Rough Sleeping

Accounting for around 6% of the total homelessness population in Victoria, people sleeping rough are among the most vulnerable.

That’s why Launch Housing is committed to ending homelessness, starting with ending rough sleeping by 2030.

Evidence shows that, just as with general homelessness, those sleeping rough are a diverse group. For some, it is their first experience, for others it has been intermittent while cycling through various forms of crisis accommodation, institutions and then back on the streets.

A relatively small number have an ongoing and long-term history of sleeping rough.

Regardless of individual circumstances, sleeping rough is extremely difficult, physically and mentally.

Many have significant mental health difficulties linked to childhood trauma and victimisation, as well as acute and chronic physical health difficulties. Drug and alcohol problems persist as physical and mental health deteriorate. Premature ageing and premature death are common. People sleeping rough are at heightened risk of violence and being killed.

Rough sleeping is a potent reminder of policy failure and highlights the ongoing urgent need to increase the stock of permanent, safe and affordable housing for all our vulnerable citizens.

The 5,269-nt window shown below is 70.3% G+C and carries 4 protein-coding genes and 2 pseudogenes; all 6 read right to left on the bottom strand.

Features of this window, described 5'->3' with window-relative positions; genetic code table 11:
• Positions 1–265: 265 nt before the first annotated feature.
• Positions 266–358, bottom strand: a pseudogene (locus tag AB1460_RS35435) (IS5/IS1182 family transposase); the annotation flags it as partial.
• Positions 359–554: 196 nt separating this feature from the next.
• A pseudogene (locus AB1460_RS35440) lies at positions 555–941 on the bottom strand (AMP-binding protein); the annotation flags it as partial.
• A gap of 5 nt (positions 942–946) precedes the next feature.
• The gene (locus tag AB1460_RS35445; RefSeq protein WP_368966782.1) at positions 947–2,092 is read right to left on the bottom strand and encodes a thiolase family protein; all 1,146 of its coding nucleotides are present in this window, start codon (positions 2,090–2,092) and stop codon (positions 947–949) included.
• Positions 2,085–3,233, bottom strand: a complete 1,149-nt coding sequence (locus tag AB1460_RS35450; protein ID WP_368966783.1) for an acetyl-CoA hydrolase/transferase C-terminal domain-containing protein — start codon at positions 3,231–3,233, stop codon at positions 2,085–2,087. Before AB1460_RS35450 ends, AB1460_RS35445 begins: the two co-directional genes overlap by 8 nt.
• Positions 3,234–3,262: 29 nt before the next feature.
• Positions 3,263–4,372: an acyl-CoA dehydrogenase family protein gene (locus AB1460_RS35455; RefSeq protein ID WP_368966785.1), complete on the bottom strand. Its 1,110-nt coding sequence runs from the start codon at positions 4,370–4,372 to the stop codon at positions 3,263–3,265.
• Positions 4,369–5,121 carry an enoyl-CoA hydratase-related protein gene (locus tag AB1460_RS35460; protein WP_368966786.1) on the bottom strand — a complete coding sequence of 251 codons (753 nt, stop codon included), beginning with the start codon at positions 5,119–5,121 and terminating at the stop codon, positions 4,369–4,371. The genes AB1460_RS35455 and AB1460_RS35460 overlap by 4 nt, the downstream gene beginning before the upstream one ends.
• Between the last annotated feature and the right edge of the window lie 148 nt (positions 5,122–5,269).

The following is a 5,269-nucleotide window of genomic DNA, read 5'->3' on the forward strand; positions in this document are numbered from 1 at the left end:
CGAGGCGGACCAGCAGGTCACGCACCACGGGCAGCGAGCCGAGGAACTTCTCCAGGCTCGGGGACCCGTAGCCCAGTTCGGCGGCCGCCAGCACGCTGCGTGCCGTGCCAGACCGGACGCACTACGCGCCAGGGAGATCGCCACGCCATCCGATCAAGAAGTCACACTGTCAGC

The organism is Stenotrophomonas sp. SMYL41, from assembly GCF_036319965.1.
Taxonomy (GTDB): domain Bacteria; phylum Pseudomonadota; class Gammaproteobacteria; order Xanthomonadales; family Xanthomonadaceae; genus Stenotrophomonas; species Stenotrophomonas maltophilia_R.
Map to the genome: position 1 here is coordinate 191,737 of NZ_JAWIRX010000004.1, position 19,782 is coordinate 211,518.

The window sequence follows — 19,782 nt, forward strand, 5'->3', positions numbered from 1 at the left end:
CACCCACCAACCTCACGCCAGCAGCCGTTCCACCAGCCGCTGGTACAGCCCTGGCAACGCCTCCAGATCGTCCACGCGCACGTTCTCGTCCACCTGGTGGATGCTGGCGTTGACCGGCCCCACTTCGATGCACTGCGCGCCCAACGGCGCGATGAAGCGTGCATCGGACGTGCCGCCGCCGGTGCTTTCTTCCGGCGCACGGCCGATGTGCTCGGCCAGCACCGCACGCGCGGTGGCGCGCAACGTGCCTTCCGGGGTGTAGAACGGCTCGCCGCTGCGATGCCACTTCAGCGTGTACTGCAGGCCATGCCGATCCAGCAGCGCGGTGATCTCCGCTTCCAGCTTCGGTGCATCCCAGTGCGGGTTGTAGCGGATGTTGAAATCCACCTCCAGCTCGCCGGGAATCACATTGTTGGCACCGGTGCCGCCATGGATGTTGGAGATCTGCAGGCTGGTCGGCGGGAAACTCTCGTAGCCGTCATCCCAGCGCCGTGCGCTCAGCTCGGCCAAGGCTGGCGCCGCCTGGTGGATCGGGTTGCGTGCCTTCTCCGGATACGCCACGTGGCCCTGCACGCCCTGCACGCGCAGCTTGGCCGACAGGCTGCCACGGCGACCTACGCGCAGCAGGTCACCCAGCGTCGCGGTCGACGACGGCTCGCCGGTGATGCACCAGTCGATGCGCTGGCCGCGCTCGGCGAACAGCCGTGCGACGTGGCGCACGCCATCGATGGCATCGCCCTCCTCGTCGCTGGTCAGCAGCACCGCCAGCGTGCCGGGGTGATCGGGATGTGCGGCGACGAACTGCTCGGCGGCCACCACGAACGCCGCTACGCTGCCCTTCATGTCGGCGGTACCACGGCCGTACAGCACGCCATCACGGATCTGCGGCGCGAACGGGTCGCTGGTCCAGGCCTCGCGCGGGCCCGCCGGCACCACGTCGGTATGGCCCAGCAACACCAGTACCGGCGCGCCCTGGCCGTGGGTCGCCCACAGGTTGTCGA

Victoria’s homelessness and rough sleeping action plan

Report from the Department of Health and Human Services Victoria.


Street Count 2018

The count of people sleeping rough in the Port Phillip area is the first Street Count undertaken by the City of Port Phillip. While the City of Melbourne has led the way as the first local government in Victoria to count people sleeping rough in its area, at the time of writing, Port Phillip is Victoria’s second.



May 2017

Rough sleeping in Victoria

Situation appraisal from the Department of Health and Human Services Victoria.


Rough Sleeping: ‘the canary in the coalmine’ of failing housing policy

This report documents the experiences of a sample of 59 people who were supported by Launch Housing’s Rough Sleeper Initiative. It is a detailed account of struggle, devastation, chaos and trauma, often exacerbated by structural and systemic failings.


March 2015

Evaluation Melbourne Street to Home

The Melbourne Street to Home project was funded for three years as part of the National Partnership Agreement on Homelessness. This is the final evaluation report and it updates the information presented in two previous reports.